The remainder of the document is sub-divided into the following sections:

System load average

The statistical information on Load Average does not directly cover network traffic, but is however useful to understand whether the router hardware resources (the processor in particular) are a bottleneck for the LAN and slows down connections independent of the band available on the access links to the Internet. For a system load graphic click on the [Graphics] link in the frame on the top right. A window appears like the one displayed below.

MRTG: Load Average
Graphic relating to system load

The average load calculated every 5 minutes multiplied by 100 is taken into consideration. The percentage of system use (reported in round brackets) takes into account the number of router CPU. In other words, let's assume a load of 100 on a system with 2 processors, the percentage of use indicated is 50%. Therefore the critical threshold for which the router can be suspected of being a bottleneck is 200 equal to 100% use.

The factors mainly contributing to CPU use in increasing order are:
  • Firewall Rules, QoS classification and manual Load Balancing
  • Firewall Rules and QoS that use the Layer 7 filters to run the DPI when a lot of connections are present. Note that the L7 filters inspect the content of the packets only as soon as a connection is established, while the remainder are identified using Connection Tracking. This highlights that the application level filters do not load the system based on the band used, but on the basis of the number of new TCP/UDP connections opened.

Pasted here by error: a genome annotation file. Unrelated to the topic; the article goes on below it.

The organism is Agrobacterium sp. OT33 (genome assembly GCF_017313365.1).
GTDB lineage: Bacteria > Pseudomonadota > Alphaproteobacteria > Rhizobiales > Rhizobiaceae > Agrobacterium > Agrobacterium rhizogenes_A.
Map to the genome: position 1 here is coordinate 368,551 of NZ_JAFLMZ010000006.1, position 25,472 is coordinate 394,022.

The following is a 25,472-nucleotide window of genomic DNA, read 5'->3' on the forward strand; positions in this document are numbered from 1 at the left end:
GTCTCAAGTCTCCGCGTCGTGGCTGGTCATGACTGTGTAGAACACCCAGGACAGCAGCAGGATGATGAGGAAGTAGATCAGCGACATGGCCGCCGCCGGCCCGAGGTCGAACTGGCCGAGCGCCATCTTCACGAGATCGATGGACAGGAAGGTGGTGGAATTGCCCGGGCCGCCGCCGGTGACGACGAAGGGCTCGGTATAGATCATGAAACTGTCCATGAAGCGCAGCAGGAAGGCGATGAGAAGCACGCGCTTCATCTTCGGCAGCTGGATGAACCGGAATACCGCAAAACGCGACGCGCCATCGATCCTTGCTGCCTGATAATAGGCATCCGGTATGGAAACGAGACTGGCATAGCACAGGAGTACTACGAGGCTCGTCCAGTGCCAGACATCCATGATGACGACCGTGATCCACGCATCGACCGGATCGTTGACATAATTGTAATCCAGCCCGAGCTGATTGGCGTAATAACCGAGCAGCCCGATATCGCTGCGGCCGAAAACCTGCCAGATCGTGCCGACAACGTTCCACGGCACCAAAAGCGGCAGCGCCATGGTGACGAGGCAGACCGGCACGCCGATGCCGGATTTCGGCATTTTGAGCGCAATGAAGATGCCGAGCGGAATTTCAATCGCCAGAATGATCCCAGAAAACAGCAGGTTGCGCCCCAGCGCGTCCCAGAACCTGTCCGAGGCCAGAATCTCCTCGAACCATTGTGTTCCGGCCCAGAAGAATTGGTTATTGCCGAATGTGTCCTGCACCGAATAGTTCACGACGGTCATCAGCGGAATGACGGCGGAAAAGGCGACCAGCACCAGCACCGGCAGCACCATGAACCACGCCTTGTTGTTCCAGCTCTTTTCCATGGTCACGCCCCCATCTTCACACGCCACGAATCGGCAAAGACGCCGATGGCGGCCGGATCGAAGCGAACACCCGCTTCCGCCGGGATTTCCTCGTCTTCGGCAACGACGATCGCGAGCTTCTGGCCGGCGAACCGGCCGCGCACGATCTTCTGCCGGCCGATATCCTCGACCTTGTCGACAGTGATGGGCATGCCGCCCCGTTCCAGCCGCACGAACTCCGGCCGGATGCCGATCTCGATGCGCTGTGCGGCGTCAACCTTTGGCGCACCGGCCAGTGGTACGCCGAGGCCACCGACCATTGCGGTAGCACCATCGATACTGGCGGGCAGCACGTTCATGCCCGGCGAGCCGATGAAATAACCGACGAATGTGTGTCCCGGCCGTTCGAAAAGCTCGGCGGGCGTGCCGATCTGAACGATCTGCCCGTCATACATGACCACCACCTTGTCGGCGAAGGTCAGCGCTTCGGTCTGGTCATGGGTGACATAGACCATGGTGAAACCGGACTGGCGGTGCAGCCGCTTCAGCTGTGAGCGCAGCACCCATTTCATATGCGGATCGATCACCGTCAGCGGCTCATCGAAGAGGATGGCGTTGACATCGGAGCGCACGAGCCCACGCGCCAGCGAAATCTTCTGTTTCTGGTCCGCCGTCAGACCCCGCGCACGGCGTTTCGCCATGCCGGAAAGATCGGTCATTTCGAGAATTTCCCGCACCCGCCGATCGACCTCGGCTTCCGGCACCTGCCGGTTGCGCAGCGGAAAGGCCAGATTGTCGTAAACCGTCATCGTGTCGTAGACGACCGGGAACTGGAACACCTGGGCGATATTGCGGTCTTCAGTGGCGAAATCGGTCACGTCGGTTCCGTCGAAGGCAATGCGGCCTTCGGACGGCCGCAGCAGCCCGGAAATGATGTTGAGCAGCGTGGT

• Writing the result of Connection Tracking in the logs. Keeping track of the TCP/UDP connections is not a very wasteful functionality in terms of CPU. Yet, it can be if the system is configured to register connections (source IP, source port, destination IP, destination port) in the logs.
  • Captive Portal active on a LAN with plenty of active clients, but not yet authenticated. Often, the presence of WORMs or other software that use the TCP 80 and 443 ports for requests other than classic HTTP/HTTPS requests can make the situation worse.
  • Use of the transparent proxy http with antivirus (ClamAV) or a filter on web content (DansGuardian). In fact, having to examine the content of web pages will inevitably heavily occupy the CPU. In such cases, it is necessary to also ensure an adequate RAM quantity to avoid disk swapping.

Active TCP/UDP connections